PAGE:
Saturday, March 9, 2013

Android App Review: Avare

Although I've used a variety of aviation apps on my phone over the past couple years, I haven't reviewed one until now. I suppose the reason is two-fold. First, it honestly didn't really cross my mind. Second, and more accurately, I haven't used anything that so useful it made me say, "I need to tell people about this!" until now.

Avare (pronounced "Av-Air") is a free, feature-rich app on the Android platform. It offers moving map functionality with free downloads of Terminal Area, Sectional, IFR Low Level, and World Aeronautical charts plus Airport/Facility Directory information and more.

I first installed Avare a couple months ago and was immediately taken by just how much functionality was available in a free app. Fast-forward to last month and I finally was able to use the app extensively in-flight. That trip forms the basis for this review.

Avare in use on our trip to Evansville last month

Hardware
  • Motorola Droid 2 Global smartphone (Verizon)
  • OS: Android 2.3.4 (Gingerbread)

Features
  • Charts stored locally; no data connection required to use the app
  • Airport/Facility Directory information available for all airports
  • Charts available - Sectionals, Terminal Area, IFR Low Enroute, WAC, Terminal Procedures, and Airport Diagrams
  • GPS track line to destination, bearing, ground speed, time enroute, and altitude readout
  • GPS position overlay on Airport Diagrams when taxiing
  • Track or North Up, Landscape or Portrait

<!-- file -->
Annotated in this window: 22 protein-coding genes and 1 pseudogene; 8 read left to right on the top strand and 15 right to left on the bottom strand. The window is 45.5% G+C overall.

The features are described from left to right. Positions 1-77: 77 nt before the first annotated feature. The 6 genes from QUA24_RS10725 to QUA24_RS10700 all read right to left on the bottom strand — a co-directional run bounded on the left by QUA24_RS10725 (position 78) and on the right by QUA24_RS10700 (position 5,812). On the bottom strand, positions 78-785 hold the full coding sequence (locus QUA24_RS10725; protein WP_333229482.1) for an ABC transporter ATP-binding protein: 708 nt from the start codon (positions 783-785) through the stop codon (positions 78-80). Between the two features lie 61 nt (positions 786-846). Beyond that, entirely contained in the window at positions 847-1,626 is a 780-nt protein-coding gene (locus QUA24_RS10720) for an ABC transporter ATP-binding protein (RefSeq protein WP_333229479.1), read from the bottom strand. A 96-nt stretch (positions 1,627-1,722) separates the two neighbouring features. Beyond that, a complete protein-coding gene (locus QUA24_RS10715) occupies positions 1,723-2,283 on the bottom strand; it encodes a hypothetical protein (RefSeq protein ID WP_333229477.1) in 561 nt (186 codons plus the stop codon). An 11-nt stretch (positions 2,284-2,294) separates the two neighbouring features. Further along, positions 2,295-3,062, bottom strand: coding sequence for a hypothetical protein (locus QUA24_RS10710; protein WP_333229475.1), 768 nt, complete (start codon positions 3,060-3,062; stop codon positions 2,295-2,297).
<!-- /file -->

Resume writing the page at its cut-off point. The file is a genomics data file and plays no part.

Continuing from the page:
• METAR/TAF information displayed over airports on charts (with a data connection)
  • TFRs displayed graphically and in text form
  • Press for quick distance/bearing/direction from any point on the map relative to your current position
  • Nearest airport list

Installation/Data Download

Since it's free, just go to the Google Play Store and install. That's it! Then, download whatever data/charts you will be using. I love that Avare allows you to specify exactly which content you want - down to individual charts. This saves storage space but also makes it easy to determine if you have the necessary coverage for a given trip. The flip side of that, and my only gripe, is that the download process can take a while since the files are large; you'll want to do this over Wi-Fi.

Personally, I install the Cincinnati/Detroit/St. Louis/Chicago Sectionals and the IFR Low Enroute charts covering the same region. Dayton is smack-dab at the corner where those meet up, so I can fly a good distance in any direction and remain covered. I should also note that everyone must download the primary database (which includes the A/FD data) in order to use the app.

Airport/Facility Directory information for EVV 

Usage

There are very few buttons on-screen; everything is accomplished within a few small menus or press-hold actions. This is a very good thing. Avare is not a distraction in the cockpit.

Getting started is very simple. Click the Menu button (bottom-left of the screen) and select Destination, enter your airport identifier, click on the airport name, and you're navigating direct-to. It really is that simple. Beyond that, all recently used airports pop up immediately when you go to the Destination screen. I found this exceedingly helpful on our trip; I entered EVV, IMS - our fuel stop, and 40I before takeoff. That meant no typing in flight; all the airports I needed were waiting for me whenever I went to the Destination screen.